December 11th, 2012Pubs & bars
A friend in need’s a friend indeed, a friend with weed is better (so the song goes). And a friend with ham is even better still.
Rocking up to Friends of Ham I’m still amazed at how this slimline bar has taken the city of Leeds by storm. It’s tiny upstairs belies the belly below, a cosy atmospheric cellar finished with comfy sofas and the now famous shuttle board.
A homemade mantra emanates throughout this dimly lit haven, from the scribbled menus that hang on the walls on plain brown paper to the tables decorated with candles in make-do-and-mend holders. Well scrawled signs dangle from the shelving behind the bar cheekily outlining the offers of the day. This is a place of well crafted tender loving care.
On one visit a handmade poster describes the ham of the week, and another pithily penned notice alerts me to the takeaway beer cans, perfect for taking onboard the trains that lurch out of the nearby station.
It delights us Leeds folk that we can claim to have two of the UK’s best quality bars amongst the city walls (well within the city’s inner ring road at least). Between North Bar and Friends of Ham we might be forgiven for being a bit smug about our position on the beer map.
A friendly bar with ham, good beer , excellent service, great ambience and a convenient location. That really is a friend in times of need.Tags: leeds, meat
I have a confession to make. I was born in the county but I don’t really like Yorkshire puddings (nor can I play cricket). Crispy and fluffy with drooling chicken inside they can be a joy, but I’d never go out of my way to include them in my Sunday menu. Burnt on top but soggy on bottom Aunt Bessie’s must haunt me from a youth spent mostly down south.
In fact, I’m not all that enthusiastic about roast dinner. Dry beef, sloshy gravy, none of that’s for me. Chicken I could eat to the bone, but cabbage, carrots and cauliflower combined with lukewarm meat, I’m ok thanks.
But at the Kings Arms wild horses couldn’t have torn me from my plate of chicken, parsnips, roast spuds, peas in a pod and runner beans.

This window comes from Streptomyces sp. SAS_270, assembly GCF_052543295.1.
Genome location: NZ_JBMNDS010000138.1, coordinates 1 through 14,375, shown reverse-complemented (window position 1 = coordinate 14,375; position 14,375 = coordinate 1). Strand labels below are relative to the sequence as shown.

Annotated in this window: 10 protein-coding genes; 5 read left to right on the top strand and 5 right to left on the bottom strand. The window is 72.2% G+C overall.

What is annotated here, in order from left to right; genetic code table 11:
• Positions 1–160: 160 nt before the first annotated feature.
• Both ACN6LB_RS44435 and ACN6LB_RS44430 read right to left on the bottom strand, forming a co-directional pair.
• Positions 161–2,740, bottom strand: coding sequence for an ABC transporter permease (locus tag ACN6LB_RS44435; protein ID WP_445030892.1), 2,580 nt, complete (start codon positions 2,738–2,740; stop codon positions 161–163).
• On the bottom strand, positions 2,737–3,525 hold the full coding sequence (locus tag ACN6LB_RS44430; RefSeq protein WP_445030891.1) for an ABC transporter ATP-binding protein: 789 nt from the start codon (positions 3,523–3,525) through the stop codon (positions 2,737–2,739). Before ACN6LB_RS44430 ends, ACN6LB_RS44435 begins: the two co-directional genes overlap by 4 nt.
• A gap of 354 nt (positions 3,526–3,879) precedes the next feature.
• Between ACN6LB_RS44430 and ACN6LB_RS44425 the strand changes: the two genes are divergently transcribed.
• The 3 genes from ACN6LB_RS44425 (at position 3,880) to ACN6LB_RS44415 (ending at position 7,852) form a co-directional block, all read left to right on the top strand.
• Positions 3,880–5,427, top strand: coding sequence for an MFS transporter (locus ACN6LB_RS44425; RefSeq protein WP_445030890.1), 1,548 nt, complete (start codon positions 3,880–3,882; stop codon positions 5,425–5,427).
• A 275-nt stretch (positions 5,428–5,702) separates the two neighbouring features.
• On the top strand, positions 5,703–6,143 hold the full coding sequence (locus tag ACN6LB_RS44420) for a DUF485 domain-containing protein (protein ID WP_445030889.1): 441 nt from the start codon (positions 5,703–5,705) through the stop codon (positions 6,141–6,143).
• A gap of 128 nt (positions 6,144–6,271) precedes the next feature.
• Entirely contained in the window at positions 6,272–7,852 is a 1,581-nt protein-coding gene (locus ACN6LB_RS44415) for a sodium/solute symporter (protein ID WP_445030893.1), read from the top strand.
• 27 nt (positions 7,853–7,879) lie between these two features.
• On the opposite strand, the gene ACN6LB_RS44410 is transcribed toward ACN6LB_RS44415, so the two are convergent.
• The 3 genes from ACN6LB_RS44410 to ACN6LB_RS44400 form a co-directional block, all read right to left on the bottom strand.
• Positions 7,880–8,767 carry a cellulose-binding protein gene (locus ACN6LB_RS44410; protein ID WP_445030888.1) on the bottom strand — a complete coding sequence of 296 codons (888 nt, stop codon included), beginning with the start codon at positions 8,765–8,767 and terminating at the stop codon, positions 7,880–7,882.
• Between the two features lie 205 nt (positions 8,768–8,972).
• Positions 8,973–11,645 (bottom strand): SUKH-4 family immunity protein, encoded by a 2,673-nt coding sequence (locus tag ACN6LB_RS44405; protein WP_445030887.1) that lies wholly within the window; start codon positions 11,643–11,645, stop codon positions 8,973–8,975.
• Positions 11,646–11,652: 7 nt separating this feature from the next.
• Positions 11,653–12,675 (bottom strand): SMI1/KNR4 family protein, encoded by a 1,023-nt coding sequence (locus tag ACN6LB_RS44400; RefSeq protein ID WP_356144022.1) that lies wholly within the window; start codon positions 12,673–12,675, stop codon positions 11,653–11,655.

Not even the ornithological taxidermy on the walls could put me off. I even ate all the Yorkshire pudding.
The Kings Arms at Heath sits on the edge of Wakefield, harboured between the back end of the city and the scrub where rugby fans park for the short amble to the creaking ruins of Belle Vue. The area is an unlikely setting for a quintessential English village, an other worldly mix of residential, rural and renegade horses tethered amidst the oddly placed moors.
Lining the top shelves of the wood panelled walls that surround the dining room are hardback books: travel guides, classics, Edwardian children’s books. What Katy Did peers down from a perch besides an ancient guide to my home county. There’s even a dusty bottle of Yorkshire Black Beer, its sepia label faded from years guarding the shelf.
Plates of food are full and large, the food hearty and good value (Sunday lunch for two with drinks under £20). The beer includes the pubs own bitter, presumably brewed by Ossett Brewery who own this revitalised village building. If the food wasn’t great it would be worth visiting just to nestle in one of the many snug rooms and stare at the glass cabinet of historic beers, including one brewed for a former president of the USSR.
And on a slow Sunday in late summer or early autumn it’s easy to stay snuggled in one of these wood panelled snugs for a long time after the well priced and homemade dessert board is delivered. Or maybe I’ll just have another Yorkshire pudding.Tags: heath, ossett, ussr, wakefield, West Yorkshire
December 10th, 2012Beer and Food
Tradition is a funny thing. It’s the osmosis by which culture ebbs down the generations. It is vital to the survival of so much that we cherish. It’s on one hand the facilitator of those differences between cultures that should be celebrated, yet it can also be the glue of homogeneity when we can’t be bothered to make room for dreaded change.
Take Christmas dinner. It’s the bedrock of Christmas Day, a piece of the jigsaw essential to the survival of festive traditions. But who the hell actually wants to eat Brussels sprouts, regardless of what exotic spices our celebrity chefs enthusiastically season the little buggers with? Would anyone eat turkey if it wasn’t part of the Christmas trimmings?
So when Leigh of Good Stuff fame asked me and a bunch of other beery bloggers what our own personal Christmas dinner would look like I was given the interesting choice of either demolishing a gastronomic Luddite or preserving a vital piece of culinary heritage. I think I might have done a bit of both…
I’ve never cooked Christmas dinner on Christmas Day, but I know for sure I’d have a beer whilst trying (bad idea perhaps, but an open beer is an integral part of my cooking routine). I would probably have started Christmas Day with a coffee stout or a sticky jam cherry beer, so the beer to accompany kitchen time would be something light and local and never too bitter. Saltaire Cascade or Hebden Wheat? Or if back in Oxfordshire, a Hooky Gold picked up direct from the Victorian brewery on Christmas Eve (driving out to the minuscule village of Hook Norton the day before Christmas is a tradition well worth keeping in my eyes)